The Midwest corn belt (called maize in many other countries), is located primarily from Nebraska to Ohio. One can see quite clearly that the US leads the world in production. China has much more irrigation than the United States but is depleting its water reserves. When we see Midwest droughts that are coupled with China grain needs and increased demand, that is when we see the greatest bull markets in corn.

Also, notice production in Argentina and southern Brazil. Their weather will be important come December and January. A developing La Nina could nip South American yields this winter (their summer).

regional corn output

The last real bull market in corn was during the infamous 2012 drought. You can see US production crashed. We did have a temporary bull market in the spring of 2019 due to planting delays. However, I became quite bearish corn after that. This was due to improved Midwest summer weather last year, worries over the trade war, big South American production, and COVID-19.

Currently, my bias over the next few weeks is to buy breaks in corn and soybeans. Short-term, though, we have to watch for rains and not extreme heat in the Midwest yet. This will result in some short term volatility in the grain market. Medium-term, again, I think there will be enough heat around and some dry pockets to prevent corn and soybeans from falling very far this summer.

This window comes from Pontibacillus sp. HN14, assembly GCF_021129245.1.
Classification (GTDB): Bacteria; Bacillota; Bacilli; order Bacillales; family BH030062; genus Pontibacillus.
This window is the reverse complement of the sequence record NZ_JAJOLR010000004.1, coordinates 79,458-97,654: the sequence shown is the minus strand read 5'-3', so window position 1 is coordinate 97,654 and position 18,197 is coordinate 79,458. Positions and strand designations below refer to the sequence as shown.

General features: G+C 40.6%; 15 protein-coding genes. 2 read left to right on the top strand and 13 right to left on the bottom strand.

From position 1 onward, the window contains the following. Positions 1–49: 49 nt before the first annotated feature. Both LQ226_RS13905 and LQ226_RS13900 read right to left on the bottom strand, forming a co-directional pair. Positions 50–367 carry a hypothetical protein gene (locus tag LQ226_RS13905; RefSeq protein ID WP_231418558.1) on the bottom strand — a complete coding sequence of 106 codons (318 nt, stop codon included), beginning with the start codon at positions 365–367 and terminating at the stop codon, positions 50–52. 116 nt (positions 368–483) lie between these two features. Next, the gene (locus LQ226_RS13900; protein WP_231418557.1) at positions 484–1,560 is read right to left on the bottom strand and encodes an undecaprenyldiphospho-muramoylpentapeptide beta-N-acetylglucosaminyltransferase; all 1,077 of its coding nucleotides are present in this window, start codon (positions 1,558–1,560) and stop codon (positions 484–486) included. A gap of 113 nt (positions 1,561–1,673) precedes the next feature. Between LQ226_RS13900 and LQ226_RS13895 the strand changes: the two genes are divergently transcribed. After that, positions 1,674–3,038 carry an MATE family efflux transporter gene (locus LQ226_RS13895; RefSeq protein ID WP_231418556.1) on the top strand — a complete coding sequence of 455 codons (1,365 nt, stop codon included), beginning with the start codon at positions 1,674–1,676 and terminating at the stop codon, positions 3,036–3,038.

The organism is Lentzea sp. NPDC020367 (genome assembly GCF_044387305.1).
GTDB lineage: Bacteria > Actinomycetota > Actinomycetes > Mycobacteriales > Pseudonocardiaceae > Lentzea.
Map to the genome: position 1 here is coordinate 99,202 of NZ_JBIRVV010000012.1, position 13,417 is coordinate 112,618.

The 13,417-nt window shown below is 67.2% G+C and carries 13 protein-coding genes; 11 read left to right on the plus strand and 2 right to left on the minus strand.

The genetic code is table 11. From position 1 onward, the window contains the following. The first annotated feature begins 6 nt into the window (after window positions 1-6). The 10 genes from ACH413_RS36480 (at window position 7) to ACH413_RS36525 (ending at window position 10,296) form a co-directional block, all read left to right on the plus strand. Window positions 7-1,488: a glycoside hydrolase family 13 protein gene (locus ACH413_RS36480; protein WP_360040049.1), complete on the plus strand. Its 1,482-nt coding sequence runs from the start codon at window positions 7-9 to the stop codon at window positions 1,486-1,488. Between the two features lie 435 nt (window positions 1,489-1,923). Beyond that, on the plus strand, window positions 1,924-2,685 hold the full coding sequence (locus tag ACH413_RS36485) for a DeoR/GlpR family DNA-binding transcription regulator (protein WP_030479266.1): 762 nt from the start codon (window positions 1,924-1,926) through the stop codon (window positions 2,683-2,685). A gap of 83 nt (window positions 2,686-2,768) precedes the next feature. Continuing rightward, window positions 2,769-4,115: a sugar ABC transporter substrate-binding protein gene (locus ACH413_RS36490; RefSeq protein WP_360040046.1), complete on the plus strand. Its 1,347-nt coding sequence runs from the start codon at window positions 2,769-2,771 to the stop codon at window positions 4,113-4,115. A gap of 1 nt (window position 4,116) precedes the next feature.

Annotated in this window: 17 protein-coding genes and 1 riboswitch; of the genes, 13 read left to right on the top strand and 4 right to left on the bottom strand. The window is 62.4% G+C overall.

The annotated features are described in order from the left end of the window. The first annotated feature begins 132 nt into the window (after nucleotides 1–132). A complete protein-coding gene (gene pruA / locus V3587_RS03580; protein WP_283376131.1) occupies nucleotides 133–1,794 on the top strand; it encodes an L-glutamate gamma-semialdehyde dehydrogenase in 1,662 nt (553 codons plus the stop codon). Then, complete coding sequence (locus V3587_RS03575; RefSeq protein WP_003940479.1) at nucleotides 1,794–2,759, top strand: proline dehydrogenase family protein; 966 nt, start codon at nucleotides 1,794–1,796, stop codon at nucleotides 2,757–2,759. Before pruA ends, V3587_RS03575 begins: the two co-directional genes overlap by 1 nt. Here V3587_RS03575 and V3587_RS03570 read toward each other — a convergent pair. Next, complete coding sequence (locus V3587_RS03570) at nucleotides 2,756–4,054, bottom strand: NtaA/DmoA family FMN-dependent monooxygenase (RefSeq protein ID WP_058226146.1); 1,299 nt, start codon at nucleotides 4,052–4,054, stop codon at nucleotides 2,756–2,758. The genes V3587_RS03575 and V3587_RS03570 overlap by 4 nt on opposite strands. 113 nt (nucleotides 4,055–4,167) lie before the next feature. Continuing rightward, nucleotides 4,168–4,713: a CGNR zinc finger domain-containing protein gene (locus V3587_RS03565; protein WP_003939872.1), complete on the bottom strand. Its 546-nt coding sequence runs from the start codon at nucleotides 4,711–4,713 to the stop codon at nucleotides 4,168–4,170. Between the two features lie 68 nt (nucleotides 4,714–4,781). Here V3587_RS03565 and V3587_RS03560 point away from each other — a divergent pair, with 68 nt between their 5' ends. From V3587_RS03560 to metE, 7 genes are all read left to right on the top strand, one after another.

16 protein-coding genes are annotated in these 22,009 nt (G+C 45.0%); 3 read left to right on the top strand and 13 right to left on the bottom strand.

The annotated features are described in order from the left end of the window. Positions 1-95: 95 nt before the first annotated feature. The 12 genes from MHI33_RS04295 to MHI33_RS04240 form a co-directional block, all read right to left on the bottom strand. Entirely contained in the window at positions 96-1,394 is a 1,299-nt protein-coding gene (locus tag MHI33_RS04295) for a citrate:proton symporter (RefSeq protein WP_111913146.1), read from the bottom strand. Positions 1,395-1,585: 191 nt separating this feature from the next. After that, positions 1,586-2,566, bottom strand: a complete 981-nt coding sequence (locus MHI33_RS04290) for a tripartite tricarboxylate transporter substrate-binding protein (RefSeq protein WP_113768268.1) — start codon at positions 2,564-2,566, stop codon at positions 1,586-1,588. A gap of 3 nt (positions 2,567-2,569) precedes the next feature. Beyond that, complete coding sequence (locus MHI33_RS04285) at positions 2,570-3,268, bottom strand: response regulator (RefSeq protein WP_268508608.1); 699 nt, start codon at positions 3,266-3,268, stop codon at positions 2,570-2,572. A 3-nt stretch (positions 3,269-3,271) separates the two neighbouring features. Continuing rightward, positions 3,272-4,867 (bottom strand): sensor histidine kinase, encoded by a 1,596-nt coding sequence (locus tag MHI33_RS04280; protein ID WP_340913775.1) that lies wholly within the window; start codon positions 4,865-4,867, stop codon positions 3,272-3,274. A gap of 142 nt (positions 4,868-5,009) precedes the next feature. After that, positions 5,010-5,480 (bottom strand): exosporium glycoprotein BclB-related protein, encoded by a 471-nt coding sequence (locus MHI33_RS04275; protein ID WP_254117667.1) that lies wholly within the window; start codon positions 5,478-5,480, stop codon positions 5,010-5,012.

US corn production.

A Look At Current Soil Moisture Conditions and NOAA Outlook

NOAA and many firms such as AgResource Company are looking at maps like (below) this. Their prediction? No drought or problem (white areas) for the Midwest grain belt through September! Earlier, I was preaching the potential for above-normal corn and soybean yields this summer. However, the record heat over the Arctic, combined with stronger potential La Nina signals, made me “alter that view” a week ago.

If this forecast by NOAA and some other firms is correct with no Midwest areas dry this summer (that is why they are in white), corn and soybeans will collapse all summer long. That is doubtful, in my opinion.

Season drought weather doesn't include corn belt

As of last week, one can see the generally optional sub-soil moisture conditions across most of the grain belt. However, Texas cotton areas are too dry and yields will drop.

Drought severity isn't hitting corn belt weather

China’s Historical Flooding